No Ordinary Training Camp

by Ryne Nelson

When I got the go-ahead to cover Jordan Training, I laughed. To be honest, I attended my share of summer programs as a kid, and never learned a thing.

But I should have realized – this is Jordan Brand we’re talking about.

Continuing to redefine the possible, trainer Tim Grover completely changed my perception of what a youth summer camp can be.

The papers name-dropped Grover non-stop during the Bulls Dynasties. He was the man behind all the scenes – Willy Wonka churning-out superior athletes in both mind and body.

And, of course, Grover continues to invent and strive for more when he trains athletes…no matter how young. “The exercises we do with these young athletes are the same we do with professional athletes. No matter what age they are, we’re trying to make breakthroughs.”

Jordan Training, understand, is no new thing. It was born nearly 20 years ago, and unlike the fictional candy man, Grover does the opposite of keeping this secret.

The annual tour is inspired by the Breakfast Club, as Grover and Jordan famously dubbed it in 1989. The program, at its roots, applies to how we chill with friends just as much as how we perform in athletics.

Undeniably, you won’t find many programs like the Jordan Training. We live in a culture where parents too often ignore their children’s weaknesses. Focusing on what kids don’t do well supposedly is too discouraging.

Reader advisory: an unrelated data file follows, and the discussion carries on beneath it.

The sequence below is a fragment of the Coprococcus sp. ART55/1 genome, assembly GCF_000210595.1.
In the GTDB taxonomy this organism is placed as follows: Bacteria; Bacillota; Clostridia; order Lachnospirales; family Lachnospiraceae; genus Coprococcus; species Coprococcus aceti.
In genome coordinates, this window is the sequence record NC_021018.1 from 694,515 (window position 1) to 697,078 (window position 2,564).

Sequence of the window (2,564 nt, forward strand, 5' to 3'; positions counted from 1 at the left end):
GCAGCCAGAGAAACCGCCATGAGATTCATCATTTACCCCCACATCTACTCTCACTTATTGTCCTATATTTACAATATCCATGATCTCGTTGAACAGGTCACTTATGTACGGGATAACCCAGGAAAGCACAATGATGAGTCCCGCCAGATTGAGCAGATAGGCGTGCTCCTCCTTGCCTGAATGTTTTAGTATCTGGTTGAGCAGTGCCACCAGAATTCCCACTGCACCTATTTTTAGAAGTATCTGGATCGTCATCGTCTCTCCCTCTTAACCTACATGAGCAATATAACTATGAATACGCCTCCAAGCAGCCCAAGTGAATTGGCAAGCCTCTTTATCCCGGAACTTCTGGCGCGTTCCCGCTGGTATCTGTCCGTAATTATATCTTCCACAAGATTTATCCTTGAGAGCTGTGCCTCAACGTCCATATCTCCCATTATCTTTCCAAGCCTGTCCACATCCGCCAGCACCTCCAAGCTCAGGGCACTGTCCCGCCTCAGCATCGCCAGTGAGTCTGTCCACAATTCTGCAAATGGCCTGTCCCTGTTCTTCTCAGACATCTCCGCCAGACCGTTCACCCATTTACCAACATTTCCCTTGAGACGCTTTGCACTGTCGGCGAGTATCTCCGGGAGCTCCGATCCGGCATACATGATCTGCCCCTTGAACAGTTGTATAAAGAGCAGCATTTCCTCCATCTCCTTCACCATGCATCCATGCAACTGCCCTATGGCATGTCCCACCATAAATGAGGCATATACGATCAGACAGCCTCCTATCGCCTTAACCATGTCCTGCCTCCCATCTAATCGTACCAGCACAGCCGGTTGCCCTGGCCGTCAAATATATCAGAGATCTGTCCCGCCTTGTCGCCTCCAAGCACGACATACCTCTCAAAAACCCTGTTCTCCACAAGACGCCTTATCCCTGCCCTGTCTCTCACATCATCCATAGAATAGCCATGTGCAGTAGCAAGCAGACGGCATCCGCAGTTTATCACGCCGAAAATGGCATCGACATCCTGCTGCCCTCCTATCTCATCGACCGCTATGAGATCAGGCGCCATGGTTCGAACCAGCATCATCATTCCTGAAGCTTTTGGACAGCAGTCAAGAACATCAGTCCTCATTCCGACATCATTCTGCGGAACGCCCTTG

Jordan Training takes that philosophy, and turns it on its head.

“It’s easy to work on things you’re good at,” says Jordan’s former trainer. “But if you can turn that weakness into a strength, it makes you an overall better athlete and better player which in turn will help your team. You also have to know how to turn that weakness into a strength, and I think that’s what this program does.”

The month-long tour is making its waves across the country. Chicago was one of those stops.

Michael Finley runs the training camp at his former high school Proviso East – the school that also graduated Doc Rivers, Dee Brown and Shannon Brown. Finley wasn’t the best player on his high school team, the best colleges didn’t recruit him, and he wasn’t a lottery pick.

Yet dude kept committed and is now relaying his message to Chicago youth.

Still sound like a fluff program?

“I enjoy showing the kids the importance of fundamental and just training, says the Maywood, IL native. “It doesn’t matter what sport you’re a part of or whether you’re just an everyday guy, the importance of training will help you in the long run.”

The same relentless intensity transformed Fin into a two-time All-Star. He believes kids gain confidence knowing successful NBA players grew up in their hometown. “I think they appreciate it. Knowing that these same streets they walk, I walked. The same stores they go to, I went to. I was able to make a pretty good profession out of it.”

Ask Finley the main message he’s trying to teach, and without hesitation, he breaks it down to one, powerful word: commitment. “When you’re committed to something, you’re going to get great benefits whether it’s on the basketball court, in the classrooms, just in life in general.”

Breakfast Club applies to everyone, regardless of age or ability. That’s why the entire program is available for download online. Not only is the curriculum revolutionary, so is the wide audience it’s reaching.

As always, being Jordan doesn’t just mean being an athlete.

“Not everybody is going to have the same intensity and same dedication [as Michael Jordan],” says Grover. “But here’s the thing. A lot of kids don’t have the knowledge. Once they get the knowledge, they can be inspired to become more dedicated and intense.”

Chicago is the fourth stop along the tour. Next week belongs to Philly, and Atlanta and L.A. are soon to follow.